a short course, part 16

Mapping the Muslim Brotherhood
in America

 

The “process of settlement” outlined in the Explanatory Memorandum and in published Muslim Brotherhood doctrine, such as Toward a Worldwide Strategy for Islamic Policy and Methodology of Dawah Ilallah in American Perspective has been operationalized in the United States by one MB-related front group after another, starting with the very first, the Muslim Students Association (MSA), and continuing to the present day.

 

As noted earlier, through this process, the Muslim Brotherhood has, as a matter of historical fact, established, built and maintained control over most of the prominent Muslim organizations in America.

The identified MB fronts and the other, as-yet-unknown groups share an inherent enmity for the United States and the West. It follows that when any friendly entity – to include federal, state and local law enforcement or intelligence units in the United States, other public officials, media organizations and religious institutions – works with individuals representing a self-described “Muslim” group, there is the probability those with whom such outreach is being conducted and the group with whom it is being undertaken, are actually hostile to the United States.

The Muslim Brotherhood’s own Explanatory Memorandum identifies the following groups under the heading “a list of our organizations and the organizations of our friends”:

  • • Islamic Society of North America (ISNA)
  • • Muslim Student Association (MSA)
  • • The Muslim Communities Association (MCA)
  • • The Association of Muslim Social Scientists (AMSS)
  • • The Association of Muslim Scientists and Engineers (AMSE)
  • • Islamic Medical Association (IMA)
  • • Islamic Teaching Center (ITC)
  • • North American Islamic Trust (NAIT)
  • • Foundation for International Development (FID)
  • • Islamic Housing Cooperative (IHC)
  • • Islamic Centers Division (ICD)
  • • American Trust Publications (ATP)
  • • Audio-Visual Center (AVC)
  • • Islamic Book Service (IBS)
  • • Muslim Businessmen Association (MBA)
  • • Muslim Youth of North America (MYNA)
  • • ISNA Fiqh Committee (IFC)
  • • ISNA Political Awareness Committee (IPAC)
  • • Islamic Education Department (IED)
  • • Muslim Arab Youth Association (MAYA)
  • • Malasian (sic) Islamic Study Group (MISG)
  • • Islamic Association for Palestine (IAP)
  • • United Association for Studies and Research (UASR)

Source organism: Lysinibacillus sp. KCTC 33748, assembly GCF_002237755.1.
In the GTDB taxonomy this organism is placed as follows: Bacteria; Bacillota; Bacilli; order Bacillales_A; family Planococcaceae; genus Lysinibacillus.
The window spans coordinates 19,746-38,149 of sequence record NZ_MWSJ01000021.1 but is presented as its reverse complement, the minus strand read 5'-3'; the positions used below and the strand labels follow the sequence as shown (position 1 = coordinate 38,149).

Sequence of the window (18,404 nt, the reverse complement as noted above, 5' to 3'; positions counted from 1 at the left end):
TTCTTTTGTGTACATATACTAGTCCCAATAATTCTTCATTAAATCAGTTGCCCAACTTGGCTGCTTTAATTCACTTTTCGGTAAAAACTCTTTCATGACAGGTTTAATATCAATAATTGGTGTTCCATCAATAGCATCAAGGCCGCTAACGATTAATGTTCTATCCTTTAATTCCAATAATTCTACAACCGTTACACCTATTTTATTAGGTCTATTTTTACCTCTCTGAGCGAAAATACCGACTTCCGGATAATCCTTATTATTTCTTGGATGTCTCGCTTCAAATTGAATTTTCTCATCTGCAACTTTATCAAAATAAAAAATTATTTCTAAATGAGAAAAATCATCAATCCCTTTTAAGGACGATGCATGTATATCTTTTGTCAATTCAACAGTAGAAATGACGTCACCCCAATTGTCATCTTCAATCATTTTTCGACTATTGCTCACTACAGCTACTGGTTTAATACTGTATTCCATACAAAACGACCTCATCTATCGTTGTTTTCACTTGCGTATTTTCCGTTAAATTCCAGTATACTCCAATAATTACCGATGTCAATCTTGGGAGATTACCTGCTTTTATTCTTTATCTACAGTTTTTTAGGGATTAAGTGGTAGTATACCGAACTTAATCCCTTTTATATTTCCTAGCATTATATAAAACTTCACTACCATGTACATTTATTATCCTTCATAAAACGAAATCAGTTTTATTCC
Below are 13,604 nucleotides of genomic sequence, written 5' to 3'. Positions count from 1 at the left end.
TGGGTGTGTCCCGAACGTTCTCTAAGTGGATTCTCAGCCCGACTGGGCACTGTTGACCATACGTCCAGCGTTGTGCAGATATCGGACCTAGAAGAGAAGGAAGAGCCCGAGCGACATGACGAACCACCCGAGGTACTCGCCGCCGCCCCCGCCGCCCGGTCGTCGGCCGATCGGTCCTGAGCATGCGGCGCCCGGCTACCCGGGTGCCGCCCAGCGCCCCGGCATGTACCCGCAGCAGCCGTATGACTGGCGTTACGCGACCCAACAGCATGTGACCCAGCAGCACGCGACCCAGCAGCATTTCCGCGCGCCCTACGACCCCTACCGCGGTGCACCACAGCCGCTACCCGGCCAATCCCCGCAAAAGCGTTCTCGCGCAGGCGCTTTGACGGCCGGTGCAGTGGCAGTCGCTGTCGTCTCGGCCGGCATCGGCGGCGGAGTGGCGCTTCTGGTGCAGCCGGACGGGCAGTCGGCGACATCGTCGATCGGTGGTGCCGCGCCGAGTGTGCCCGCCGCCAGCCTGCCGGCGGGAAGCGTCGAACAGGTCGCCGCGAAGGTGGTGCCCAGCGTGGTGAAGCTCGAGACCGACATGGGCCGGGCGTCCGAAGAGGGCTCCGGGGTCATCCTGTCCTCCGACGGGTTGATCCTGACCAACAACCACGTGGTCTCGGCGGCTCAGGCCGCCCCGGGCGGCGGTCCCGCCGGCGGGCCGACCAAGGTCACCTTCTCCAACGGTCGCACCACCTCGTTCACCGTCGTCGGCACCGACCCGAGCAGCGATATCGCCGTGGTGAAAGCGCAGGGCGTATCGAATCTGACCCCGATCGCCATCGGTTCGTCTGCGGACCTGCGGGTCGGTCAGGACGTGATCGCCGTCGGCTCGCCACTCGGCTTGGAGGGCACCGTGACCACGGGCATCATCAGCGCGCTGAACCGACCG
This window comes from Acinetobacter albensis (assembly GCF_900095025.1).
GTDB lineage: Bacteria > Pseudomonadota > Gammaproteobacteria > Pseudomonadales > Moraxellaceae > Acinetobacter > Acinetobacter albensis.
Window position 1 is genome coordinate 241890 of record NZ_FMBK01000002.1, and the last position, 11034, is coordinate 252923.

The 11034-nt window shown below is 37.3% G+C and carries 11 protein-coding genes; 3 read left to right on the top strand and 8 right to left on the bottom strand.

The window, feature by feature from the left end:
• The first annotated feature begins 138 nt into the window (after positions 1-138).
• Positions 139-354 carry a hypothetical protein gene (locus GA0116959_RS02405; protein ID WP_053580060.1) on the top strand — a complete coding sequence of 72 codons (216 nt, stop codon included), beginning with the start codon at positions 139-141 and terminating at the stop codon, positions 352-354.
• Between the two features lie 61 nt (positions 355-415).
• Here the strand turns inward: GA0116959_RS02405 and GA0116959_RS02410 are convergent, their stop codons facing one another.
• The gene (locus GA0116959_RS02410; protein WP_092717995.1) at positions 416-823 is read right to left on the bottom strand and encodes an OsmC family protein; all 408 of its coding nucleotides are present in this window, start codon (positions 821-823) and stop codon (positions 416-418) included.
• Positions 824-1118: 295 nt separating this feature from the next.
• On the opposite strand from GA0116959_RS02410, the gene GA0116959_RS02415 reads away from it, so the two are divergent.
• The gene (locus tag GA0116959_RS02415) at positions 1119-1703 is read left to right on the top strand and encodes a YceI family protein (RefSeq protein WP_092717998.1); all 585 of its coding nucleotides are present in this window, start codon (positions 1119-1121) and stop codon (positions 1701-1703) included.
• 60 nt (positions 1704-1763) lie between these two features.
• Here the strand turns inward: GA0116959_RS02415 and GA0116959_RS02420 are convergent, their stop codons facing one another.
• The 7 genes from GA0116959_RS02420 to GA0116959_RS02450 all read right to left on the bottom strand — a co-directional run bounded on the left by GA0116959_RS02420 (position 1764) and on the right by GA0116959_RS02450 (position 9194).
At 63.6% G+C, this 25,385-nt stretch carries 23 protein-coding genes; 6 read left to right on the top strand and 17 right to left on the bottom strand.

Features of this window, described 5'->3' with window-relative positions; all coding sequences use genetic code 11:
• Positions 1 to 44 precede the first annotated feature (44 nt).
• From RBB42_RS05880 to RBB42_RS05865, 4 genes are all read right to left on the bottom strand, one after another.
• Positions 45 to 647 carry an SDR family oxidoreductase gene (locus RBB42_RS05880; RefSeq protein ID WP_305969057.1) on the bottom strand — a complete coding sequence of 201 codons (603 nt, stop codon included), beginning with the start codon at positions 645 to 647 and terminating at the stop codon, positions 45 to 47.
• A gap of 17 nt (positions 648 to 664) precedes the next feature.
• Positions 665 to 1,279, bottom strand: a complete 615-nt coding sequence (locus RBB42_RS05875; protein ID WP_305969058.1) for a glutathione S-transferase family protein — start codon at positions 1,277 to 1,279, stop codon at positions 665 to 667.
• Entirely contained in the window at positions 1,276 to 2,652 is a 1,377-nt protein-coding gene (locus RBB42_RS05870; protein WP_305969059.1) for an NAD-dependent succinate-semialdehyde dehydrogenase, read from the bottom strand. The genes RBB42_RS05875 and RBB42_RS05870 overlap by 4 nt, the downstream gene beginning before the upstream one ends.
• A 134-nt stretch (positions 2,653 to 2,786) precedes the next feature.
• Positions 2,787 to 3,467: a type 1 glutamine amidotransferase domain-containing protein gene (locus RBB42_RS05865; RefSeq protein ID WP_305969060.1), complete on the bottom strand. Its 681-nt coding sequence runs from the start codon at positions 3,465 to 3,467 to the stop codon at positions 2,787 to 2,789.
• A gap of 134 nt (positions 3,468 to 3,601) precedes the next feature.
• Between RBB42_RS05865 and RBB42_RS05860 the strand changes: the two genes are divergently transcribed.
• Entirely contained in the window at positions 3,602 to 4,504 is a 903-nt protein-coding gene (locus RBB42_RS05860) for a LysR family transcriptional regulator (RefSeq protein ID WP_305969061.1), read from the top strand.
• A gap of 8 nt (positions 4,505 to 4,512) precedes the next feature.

• • Occupied Land Fund (OLF)
  • • Mercy International Association (MIA)
  • • Islamic Circle of North America (ICNA)
  • • Baitul Mal Inc (BMI)
  • • International Institute for Islamic Thought (IIIT)
  • • Islamic Information Center (IIC)

Several of the preeminent Muslim-American organizations in the United States today (notably, the Council on American Islamic Relations [CAIR], the Muslim Public Affairs Council [MPAC] and the Islamic Free Market Institute [II]) had not been established at the time in 1991 when this document was adopted by the Muslim Brotherhood.

To Know the Front Groups is to Know the Networks

The Team B report shows that the ties of such groups to the Muslim Brotherhood can nonetheless be readily established by the involvement in their founding and/or operations of individuals associated with other Ikhwan fronts.

In order to be considered by the Muslim Brotherhood to be one of “our organizations” or an “organization of our friends,” all of these entities had to have embraced the aforementioned Ikhwan creed: “Allah is our goal; the Messenger is our guide: the Koran is our law; Jihad is our means; and martyrdom in the way of Allah is our inspiration.”

As we have seen, the actualization of the Muslim Brotherhood creed demands the triumph of shariah globally and the re-establishing the caliphate on a global basis. This end-state will entail subordinating to shariah the governing system of non-Islamic nations like ours (and Muslim nations not currently adhering to Islamic law) and, in due course, the destruction of such alternatives.

Pre-violent Jihad

The inherently seditious nature of the Muslim Brotherhood’s agenda and its incompatibility with Western civilization and governments is typically obscured in the Free World by the assertion that the Ikhwan only seeks to achieve its objectives through non-violent means. As a result, the Brothers, their allies and proxies are all-too-often considered to be acceptable and reliable partners for governments seeking to counter violent jihad.

Such openness to the Ikhwan is astounding not only because of the toxic nature of the MB’s ambitions.

It also ignores the fact that Brotherhood doctrine recognizes that violence must be used when needed to achieve shariah’s supremacist objectives. For example, the Brotherhood bylaws call for Muslims to “fight the tyrants” when necessary to establish the Islamic State, indicating violence is approved when the time is appropriate.

Even more dispositive is the fact that the U.S. State Department-designated Foreign Terrorist Organization, Hamas, was formed out of the Palestinian Muslim Brotherhood. In addition, jihadi organizations such as al Qaeda sprang out of the Muslim Brotherhood and have among their leaders senior Muslim Brothers.

These realities underscore the inadvisability of any “outreach” to American Muslim organizations that espouse shariah, whether or not they acknowledge a tie to the Muslim Brotherhood.

Part 17 is devoted to “Understanding the Depth of Muslim Brotherhood control of the shariah offensive in the West.”